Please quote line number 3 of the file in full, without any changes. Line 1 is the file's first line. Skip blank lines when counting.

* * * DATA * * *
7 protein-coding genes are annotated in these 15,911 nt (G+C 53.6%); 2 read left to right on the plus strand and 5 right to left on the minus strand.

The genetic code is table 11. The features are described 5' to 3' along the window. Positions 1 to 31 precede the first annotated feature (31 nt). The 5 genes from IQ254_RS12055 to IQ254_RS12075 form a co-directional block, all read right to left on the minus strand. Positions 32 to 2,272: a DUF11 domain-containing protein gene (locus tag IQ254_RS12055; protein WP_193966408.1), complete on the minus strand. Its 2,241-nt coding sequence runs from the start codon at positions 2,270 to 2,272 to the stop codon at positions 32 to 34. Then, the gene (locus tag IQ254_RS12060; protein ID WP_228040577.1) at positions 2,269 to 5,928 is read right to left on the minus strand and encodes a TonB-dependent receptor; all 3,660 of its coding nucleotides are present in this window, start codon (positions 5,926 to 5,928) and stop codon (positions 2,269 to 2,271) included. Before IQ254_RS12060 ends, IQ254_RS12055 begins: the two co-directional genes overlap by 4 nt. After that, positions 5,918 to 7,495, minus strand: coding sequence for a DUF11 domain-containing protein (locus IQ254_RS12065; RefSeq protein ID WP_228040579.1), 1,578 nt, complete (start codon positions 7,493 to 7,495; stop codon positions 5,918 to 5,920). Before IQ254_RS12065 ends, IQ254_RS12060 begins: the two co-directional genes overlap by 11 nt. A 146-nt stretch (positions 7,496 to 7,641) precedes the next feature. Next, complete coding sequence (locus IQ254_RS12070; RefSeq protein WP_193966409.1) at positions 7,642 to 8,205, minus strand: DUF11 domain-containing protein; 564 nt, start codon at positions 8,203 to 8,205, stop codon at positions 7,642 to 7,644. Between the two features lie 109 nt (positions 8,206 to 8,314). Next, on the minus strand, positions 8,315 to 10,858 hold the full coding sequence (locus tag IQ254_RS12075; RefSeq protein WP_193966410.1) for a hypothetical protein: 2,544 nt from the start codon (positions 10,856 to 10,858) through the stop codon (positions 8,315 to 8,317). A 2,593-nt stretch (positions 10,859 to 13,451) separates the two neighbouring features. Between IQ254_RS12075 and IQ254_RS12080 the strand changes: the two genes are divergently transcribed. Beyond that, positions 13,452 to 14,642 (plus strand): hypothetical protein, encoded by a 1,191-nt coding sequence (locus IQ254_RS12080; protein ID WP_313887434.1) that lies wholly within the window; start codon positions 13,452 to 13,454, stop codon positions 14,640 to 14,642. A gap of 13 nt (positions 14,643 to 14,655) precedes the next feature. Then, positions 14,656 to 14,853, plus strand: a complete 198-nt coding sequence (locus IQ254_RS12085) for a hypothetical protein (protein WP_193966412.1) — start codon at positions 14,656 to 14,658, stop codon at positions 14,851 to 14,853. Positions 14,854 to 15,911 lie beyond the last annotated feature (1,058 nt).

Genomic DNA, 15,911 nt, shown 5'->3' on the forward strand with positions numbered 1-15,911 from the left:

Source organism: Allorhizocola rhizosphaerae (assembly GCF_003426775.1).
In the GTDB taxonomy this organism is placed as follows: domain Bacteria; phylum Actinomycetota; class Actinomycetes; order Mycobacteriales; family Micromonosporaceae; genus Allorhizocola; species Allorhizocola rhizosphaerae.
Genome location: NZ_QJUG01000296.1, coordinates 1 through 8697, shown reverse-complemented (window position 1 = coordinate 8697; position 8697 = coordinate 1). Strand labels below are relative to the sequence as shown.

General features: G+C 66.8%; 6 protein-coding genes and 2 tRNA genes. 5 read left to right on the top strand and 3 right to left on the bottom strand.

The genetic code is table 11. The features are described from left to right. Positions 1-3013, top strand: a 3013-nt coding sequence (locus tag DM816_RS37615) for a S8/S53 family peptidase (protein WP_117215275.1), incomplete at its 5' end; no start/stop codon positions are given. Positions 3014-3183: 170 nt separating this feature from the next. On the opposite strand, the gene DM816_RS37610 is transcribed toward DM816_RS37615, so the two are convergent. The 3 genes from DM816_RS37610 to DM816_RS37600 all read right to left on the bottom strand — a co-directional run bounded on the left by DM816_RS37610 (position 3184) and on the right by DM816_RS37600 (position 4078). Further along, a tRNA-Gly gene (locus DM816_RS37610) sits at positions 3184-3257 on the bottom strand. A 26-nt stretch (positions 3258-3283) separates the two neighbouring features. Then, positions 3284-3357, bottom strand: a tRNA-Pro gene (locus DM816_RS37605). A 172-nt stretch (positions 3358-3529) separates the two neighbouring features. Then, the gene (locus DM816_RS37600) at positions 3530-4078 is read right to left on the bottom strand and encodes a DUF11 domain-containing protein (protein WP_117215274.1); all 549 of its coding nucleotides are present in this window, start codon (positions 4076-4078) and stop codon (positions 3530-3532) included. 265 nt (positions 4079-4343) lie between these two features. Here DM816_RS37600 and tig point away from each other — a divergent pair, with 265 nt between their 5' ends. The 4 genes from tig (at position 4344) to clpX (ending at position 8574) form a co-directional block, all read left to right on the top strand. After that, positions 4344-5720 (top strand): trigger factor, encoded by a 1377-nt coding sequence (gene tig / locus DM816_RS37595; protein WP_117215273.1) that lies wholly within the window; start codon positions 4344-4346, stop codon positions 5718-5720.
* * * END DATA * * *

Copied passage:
Genomic DNA, 15,911 nt, shown 5'->3' on the forward strand with positions numbered 1-15,911 from the left: